IT is a media circus like no other, but the preparations next week for the arrival of the fifth in line to the throne will follow a template for modern royal births that can be traced back a generation, to a walkabout in Leeds.
It was at the end of March 1982, on a visit to a ward at St Gemma’s Hospice, that the date of the future Prince William’s birth was revealed, without ceremony and perhaps by accident, by his mother Princess Diana.
Her first child was due on her birthday, July 1, she told Edwin Wilson, to whom she was introduced. He said he “couldn’t believe his ears”, and was “pleased as punch” to be the first to hear the news for which the world had been waiting.
In the event, William arrived 10 days early. Diana was induced because she said she could not bear the pressure from the media any longer, and was later to claim that doctors had been made to find a date that was conducive to her husband’s polo commitments.
Charles’s recollection was different. “I really felt as though I’d shared deeply in the process of birth,” he said.
A due date for the current Royal pregnancy, the third for William’s wife Kate, has not been released but is expected to be during the second half of this month. Next Monday, crowd barriers will be erected and parking restrictions enforced in the street opposite the private Lindo Wing of St Mary’s Hospital in London’s Paddington district, where Kate gave birth to Prince George and Princess Charlotte.
As before, she will have a team of more than 20 senior doctors and other staff working or on standby from Imperial College NHS Trust, which runs St Mary’s. The team will include consultant gynaecologist Alan Farthing, who was involved in helping to deliver Kate’s previous children and who was engaged to TV presenter Jill Dando at the time of her death in 1999.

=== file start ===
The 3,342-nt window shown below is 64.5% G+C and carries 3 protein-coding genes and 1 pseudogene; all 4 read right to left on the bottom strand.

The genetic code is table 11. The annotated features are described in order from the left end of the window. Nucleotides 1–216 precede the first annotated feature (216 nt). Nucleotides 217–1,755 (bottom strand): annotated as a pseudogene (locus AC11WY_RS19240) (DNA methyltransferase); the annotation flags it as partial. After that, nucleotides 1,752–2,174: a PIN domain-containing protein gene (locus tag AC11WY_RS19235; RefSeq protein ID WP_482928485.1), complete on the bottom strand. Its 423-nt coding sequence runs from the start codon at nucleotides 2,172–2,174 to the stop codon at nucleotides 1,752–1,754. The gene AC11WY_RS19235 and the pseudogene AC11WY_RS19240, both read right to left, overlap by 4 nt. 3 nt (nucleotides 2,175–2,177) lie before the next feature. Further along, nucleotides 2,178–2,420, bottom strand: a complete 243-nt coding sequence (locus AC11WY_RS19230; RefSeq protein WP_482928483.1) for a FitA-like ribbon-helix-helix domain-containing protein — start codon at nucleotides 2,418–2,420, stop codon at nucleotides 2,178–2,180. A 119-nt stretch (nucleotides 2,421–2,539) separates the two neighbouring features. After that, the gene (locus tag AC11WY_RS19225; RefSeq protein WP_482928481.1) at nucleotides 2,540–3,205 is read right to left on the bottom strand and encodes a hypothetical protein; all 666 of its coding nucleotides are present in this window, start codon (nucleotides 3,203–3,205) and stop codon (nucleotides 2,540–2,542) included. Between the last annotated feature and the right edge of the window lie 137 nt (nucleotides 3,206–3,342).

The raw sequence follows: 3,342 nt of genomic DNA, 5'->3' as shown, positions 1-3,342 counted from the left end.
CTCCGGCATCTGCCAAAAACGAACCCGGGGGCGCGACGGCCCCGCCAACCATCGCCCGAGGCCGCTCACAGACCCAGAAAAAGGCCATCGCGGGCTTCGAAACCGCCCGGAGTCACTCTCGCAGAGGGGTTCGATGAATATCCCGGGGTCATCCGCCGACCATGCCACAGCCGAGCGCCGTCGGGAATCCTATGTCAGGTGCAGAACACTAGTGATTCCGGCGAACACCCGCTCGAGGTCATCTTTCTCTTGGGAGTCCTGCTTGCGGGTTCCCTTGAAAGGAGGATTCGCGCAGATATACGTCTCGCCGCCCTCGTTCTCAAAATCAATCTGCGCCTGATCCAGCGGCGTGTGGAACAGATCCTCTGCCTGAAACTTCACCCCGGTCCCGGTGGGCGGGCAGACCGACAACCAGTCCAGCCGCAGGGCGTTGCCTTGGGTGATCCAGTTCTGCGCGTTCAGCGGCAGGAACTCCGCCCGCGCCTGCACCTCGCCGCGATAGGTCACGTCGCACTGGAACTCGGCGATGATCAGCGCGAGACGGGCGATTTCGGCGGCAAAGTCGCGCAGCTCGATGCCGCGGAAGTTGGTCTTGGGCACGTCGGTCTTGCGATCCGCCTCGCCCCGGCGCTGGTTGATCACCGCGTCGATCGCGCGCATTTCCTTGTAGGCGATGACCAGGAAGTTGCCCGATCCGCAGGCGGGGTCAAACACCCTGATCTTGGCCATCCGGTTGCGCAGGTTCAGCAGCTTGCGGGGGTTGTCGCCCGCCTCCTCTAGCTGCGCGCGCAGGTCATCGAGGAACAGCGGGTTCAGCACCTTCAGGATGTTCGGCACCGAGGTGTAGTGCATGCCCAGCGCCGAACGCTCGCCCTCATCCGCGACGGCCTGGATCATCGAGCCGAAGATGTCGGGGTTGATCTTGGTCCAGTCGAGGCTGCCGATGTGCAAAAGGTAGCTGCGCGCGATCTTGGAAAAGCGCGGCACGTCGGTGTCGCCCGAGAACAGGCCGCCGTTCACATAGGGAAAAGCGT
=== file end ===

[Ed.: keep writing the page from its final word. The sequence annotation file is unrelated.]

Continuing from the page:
The Cambridges do not know the gender of their third child, having opted not to ask.
A great-grandchild of the Queen and the Duke of Edinburgh, he or she will bump Prince Harry out of the top five in the succession line and into sixth place. The Prince of Wales is first in line, followed by William, with Prince George third and Princess Charlotte fourth.
The birth will be announced in the traditional manner, with a bulletin notice pinned to an easel in the forecourt of Buckingham Palace. However, in deference to the more immediate media of the 21st century, it will also be propagated on the official Kensington Palace Twitter and Instagram accounts.
A traditional christening will follow. With William a future head of the Church of England, the baby must be welcomed formally into the Christian faith.
Neighbours Aunt Meghan Markle and Uncle Prince Harry, who will live at Nottingham Cottage in the grounds of Kensington Palace, will be on hand to dote on the new arrival, who is also likely to have five godparents – the same number as Charlotte. George, a future king, has seven.
William and Kate’s primary residence is apartment 1A of Kensington Palace, the former home of the Queen’s late sister, Princess Margaret. They also have a 10-bedroom home, Anmer Hall, on the Queen’s Sandringham Estate in Norfolk.